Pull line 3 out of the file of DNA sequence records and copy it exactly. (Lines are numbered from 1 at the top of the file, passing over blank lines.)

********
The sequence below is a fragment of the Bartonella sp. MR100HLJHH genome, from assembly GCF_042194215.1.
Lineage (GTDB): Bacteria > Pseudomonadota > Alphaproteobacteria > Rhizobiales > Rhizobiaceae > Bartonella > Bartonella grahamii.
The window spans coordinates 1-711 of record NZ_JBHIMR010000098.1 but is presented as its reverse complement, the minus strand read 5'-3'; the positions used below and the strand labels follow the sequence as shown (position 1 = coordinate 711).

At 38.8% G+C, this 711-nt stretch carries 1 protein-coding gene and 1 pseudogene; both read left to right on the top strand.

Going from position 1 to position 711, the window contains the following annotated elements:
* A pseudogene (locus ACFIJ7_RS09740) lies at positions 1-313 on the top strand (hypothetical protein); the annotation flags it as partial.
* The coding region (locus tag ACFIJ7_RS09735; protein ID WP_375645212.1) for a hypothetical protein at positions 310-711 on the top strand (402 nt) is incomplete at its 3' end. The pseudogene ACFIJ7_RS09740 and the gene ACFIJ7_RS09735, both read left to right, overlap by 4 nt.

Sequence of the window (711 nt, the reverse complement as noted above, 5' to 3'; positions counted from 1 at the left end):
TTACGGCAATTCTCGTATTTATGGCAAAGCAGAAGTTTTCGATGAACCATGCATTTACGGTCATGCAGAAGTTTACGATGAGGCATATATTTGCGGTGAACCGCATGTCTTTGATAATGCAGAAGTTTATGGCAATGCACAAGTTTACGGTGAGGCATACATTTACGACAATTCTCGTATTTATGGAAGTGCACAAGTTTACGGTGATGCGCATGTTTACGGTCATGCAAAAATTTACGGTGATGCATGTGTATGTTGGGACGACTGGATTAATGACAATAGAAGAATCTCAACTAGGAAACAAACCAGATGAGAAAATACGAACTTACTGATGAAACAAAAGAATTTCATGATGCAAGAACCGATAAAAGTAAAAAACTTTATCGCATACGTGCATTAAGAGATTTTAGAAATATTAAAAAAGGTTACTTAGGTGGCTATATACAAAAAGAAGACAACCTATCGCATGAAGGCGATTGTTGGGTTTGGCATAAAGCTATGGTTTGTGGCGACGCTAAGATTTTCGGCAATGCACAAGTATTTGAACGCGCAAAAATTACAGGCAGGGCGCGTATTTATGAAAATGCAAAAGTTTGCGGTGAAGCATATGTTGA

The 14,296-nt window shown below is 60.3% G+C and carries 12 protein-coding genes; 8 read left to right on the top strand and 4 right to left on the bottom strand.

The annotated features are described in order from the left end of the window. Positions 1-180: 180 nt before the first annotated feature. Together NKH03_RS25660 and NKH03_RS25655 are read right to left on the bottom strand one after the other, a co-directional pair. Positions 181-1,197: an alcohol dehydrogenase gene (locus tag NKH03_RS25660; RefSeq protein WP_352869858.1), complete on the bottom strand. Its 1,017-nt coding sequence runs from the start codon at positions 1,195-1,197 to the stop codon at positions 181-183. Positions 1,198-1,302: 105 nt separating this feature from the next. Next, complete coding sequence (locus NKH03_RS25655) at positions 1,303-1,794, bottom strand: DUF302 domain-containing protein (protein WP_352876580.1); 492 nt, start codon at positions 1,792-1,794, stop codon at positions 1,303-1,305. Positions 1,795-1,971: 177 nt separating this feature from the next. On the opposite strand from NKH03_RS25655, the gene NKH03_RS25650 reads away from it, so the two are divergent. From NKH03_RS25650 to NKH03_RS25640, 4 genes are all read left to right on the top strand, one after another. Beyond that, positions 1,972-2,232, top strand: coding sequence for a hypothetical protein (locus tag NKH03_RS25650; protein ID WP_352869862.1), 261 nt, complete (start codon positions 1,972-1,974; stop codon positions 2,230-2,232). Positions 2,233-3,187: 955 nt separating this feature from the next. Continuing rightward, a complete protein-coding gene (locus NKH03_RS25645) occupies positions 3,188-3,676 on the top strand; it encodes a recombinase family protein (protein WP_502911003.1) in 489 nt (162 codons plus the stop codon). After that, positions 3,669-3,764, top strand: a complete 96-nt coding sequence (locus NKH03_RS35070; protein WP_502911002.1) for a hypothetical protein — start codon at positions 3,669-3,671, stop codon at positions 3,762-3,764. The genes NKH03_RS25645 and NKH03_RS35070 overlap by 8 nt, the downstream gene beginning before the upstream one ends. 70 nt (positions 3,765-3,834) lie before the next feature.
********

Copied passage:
The window spans coordinates 1-711 of record NZ_JBHIMR010000098.1 but is presented as its reverse complement, the minus strand read 5'-3'; the positions used below and the strand labels follow the sequence as shown (position 1 = coordinate 711).